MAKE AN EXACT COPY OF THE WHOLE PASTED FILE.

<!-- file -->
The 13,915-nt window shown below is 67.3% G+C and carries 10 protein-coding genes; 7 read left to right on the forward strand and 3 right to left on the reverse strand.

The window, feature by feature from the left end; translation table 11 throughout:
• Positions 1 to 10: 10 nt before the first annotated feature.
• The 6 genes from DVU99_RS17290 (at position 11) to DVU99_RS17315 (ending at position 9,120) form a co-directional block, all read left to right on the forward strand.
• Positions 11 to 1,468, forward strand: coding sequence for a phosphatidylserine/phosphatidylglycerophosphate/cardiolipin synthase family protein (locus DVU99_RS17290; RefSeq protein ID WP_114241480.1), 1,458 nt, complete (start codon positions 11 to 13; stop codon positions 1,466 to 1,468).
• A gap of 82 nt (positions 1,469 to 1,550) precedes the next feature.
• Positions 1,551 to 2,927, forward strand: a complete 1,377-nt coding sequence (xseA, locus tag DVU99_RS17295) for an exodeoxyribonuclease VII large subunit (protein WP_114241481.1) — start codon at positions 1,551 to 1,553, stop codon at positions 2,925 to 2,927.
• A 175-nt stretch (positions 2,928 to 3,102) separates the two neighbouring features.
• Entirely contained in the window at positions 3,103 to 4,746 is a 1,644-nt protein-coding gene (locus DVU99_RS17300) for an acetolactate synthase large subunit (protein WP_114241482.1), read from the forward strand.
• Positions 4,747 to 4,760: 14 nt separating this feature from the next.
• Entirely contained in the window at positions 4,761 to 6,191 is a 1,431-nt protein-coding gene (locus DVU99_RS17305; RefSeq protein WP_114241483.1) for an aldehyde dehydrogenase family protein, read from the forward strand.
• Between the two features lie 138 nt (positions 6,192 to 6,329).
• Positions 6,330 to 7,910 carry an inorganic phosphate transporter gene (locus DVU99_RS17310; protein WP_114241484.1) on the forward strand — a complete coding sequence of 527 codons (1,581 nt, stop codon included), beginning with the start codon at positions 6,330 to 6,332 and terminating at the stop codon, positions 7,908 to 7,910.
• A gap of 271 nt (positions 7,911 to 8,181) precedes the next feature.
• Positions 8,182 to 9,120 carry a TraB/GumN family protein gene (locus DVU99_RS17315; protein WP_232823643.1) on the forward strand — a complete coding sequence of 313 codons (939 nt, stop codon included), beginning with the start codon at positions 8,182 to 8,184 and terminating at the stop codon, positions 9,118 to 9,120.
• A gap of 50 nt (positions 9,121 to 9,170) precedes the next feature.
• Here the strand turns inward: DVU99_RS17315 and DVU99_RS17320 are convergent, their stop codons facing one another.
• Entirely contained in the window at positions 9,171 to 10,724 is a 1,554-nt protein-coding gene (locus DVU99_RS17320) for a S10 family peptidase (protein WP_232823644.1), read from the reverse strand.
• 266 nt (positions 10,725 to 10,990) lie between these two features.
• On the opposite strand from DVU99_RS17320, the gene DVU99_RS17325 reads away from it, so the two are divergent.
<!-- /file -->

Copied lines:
The 13,915-nt window shown below is 67.3% G+C and carries 10 protein-coding genes; 7 read left to right on the forward strand and 3 right to left on the reverse strand.

The window, feature by feature from the left end; translation table 11 throughout:
• Positions 1 to 10: 10 nt before the first annotated feature.
• The 6 genes from DVU99_RS17290 (at position 11) to DVU99_RS17315 (ending at position 9,120) form a co-directional block, all read left to right on the forward strand.
• Positions 11 to 1,468, forward strand: coding sequence for a phosphatidylserine/phosphatidylglycerophosphate/cardiolipin synthase family protein (locus DVU99_RS17290; RefSeq protein ID WP_114241480.1), 1,458 nt, complete (start codon positions 11 to 13; stop codon positions 1,466 to 1,468).
• A gap of 82 nt (positions 1,469 to 1,550) precedes the next feature.
• Positions 1,551 to 2,927, forward strand: a complete 1,377-nt coding sequence (xseA, locus tag DVU99_RS17295) for an exodeoxyribonuclease VII large subunit (protein WP_114241481.1) — start codon at positions 1,551 to 1,553, stop codon at positions 2,925 to 2,927.
• A 175-nt stretch (positions 2,928 to 3,102) separates the two neighbouring features.
• Entirely contained in the window at positions 3,103 to 4,746 is a 1,644-nt protein-coding gene (locus DVU99_RS17300) for an acetolactate synthase large subunit (protein WP_114241482.1), read from the forward strand.
• Positions 4,747 to 4,760: 14 nt separating this feature from the next.
• Entirely contained in the window at positions 4,761 to 6,191 is a 1,431-nt protein-coding gene (locus DVU99_RS17305; RefSeq protein WP_114241483.1) for an aldehyde dehydrogenase family protein, read from the forward strand.
• Between the two features lie 138 nt (positions 6,192 to 6,329).
• Positions 6,330 to 7,910 carry an inorganic phosphate transporter gene (locus DVU99_RS17310; protein WP_114241484.1) on the forward strand — a complete coding sequence of 527 codons (1,581 nt, stop codon included), beginning with the start codon at positions 6,330 to 6,332 and terminating at the stop codon, positions 7,908 to 7,910.
• A gap of 271 nt (positions 7,911 to 8,181) precedes the next feature.
• Positions 8,182 to 9,120 carry a TraB/GumN family protein gene (locus DVU99_RS17315; protein WP_232823643.1) on the forward strand — a complete coding sequence of 313 codons (939 nt, stop codon included), beginning with the start codon at positions 8,182 to 8,184 and terminating at the stop codon, positions 9,118 to 9,120.
• A gap of 50 nt (positions 9,121 to 9,170) precedes the next feature.
• Here the strand turns inward: DVU99_RS17315 and DVU99_RS17320 are convergent, their stop codons facing one another.
• Entirely contained in the window at positions 9,171 to 10,724 is a 1,554-nt protein-coding gene (locus DVU99_RS17320) for a S10 family peptidase (protein WP_232823644.1), read from the reverse strand.
• 266 nt (positions 10,725 to 10,990) lie between these two features.
• On the opposite strand from DVU99_RS17320, the gene DVU99_RS17325 reads away from it, so the two are divergent.